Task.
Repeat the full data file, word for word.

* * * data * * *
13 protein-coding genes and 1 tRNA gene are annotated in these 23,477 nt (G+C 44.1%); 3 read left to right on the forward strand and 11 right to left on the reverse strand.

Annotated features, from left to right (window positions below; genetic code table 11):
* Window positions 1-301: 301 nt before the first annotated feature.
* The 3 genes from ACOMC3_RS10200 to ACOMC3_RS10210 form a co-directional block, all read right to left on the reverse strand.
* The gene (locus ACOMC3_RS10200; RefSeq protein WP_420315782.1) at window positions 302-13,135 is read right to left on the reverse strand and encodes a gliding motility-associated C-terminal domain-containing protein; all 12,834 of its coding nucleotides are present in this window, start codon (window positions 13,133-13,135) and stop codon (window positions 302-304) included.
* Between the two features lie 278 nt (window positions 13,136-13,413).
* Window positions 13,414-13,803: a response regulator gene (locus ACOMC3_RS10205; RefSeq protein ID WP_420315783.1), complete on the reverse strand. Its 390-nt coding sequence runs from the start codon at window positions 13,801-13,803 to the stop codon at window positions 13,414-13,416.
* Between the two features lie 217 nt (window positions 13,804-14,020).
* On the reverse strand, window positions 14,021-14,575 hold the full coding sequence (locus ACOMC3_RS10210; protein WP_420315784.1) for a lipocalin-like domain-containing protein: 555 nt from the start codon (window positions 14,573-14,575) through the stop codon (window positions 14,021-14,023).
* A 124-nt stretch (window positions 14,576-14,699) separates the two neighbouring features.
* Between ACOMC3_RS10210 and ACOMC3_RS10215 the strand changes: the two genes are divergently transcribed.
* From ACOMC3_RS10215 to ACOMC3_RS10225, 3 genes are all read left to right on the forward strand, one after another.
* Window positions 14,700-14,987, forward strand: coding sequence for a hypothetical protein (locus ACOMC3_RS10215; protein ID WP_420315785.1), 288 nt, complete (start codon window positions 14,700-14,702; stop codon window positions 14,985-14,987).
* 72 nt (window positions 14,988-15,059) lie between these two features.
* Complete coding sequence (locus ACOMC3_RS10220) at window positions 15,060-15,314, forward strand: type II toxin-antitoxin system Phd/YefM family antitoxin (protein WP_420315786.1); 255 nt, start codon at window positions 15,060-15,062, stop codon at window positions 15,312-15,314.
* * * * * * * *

13 protein-coding genes and 1 tRNA gene are annotated in these 23,477 nt (G+C 44.1%); 3 read left to right on the forward strand and 11 right to left on the reverse strand.

Annotated features, from left to right (window positions below; genetic code table 11):
* Window positions 1-301: 301 nt before the first annotated feature.
* The 3 genes from ACOMC3_RS10200 to ACOMC3_RS10210 form a co-directional block, all read right to left on the reverse strand.
* The gene (locus ACOMC3_RS10200; RefSeq protein WP_420315782.1) at window positions 302-13,135 is read right to left on the reverse strand and encodes a gliding motility-associated C-terminal domain-containing protein; all 12,834 of its coding nucleotides are present in this window, start codon (window positions 13,133-13,135) and stop codon (window positions 302-304) included.
* Between the two features lie 278 nt (window positions 13,136-13,413).
* Window positions 13,414-13,803: a response regulator gene (locus ACOMC3_RS10205; RefSeq protein ID WP_420315783.1), complete on the reverse strand. Its 390-nt coding sequence runs from the start codon at window positions 13,801-13,803 to the stop codon at window positions 13,414-13,416.
* Between the two features lie 217 nt (window positions 13,804-14,020).
* On the reverse strand, window positions 14,021-14,575 hold the full coding sequence (locus ACOMC3_RS10210; protein WP_420315784.1) for a lipocalin-like domain-containing protein: 555 nt from the start codon (window positions 14,573-14,575) through the stop codon (window positions 14,021-14,023).
* A 124-nt stretch (window positions 14,576-14,699) separates the two neighbouring features.
* Between ACOMC3_RS10210 and ACOMC3_RS10215 the strand changes: the two genes are divergently transcribed.
* From ACOMC3_RS10215 to ACOMC3_RS10225, 3 genes are all read left to right on the forward strand, one after another.
* Window positions 14,700-14,987, forward strand: coding sequence for a hypothetical protein (locus ACOMC3_RS10215; protein ID WP_420315785.1), 288 nt, complete (start codon window positions 14,700-14,702; stop codon window positions 14,985-14,987).
* 72 nt (window positions 14,988-15,059) lie between these two features.
* Complete coding sequence (locus ACOMC3_RS10220) at window positions 15,060-15,314, forward strand: type II toxin-antitoxin system Phd/YefM family antitoxin (protein WP_420315786.1); 255 nt, start codon at window positions 15,060-15,062, stop codon at window positions 15,312-15,314.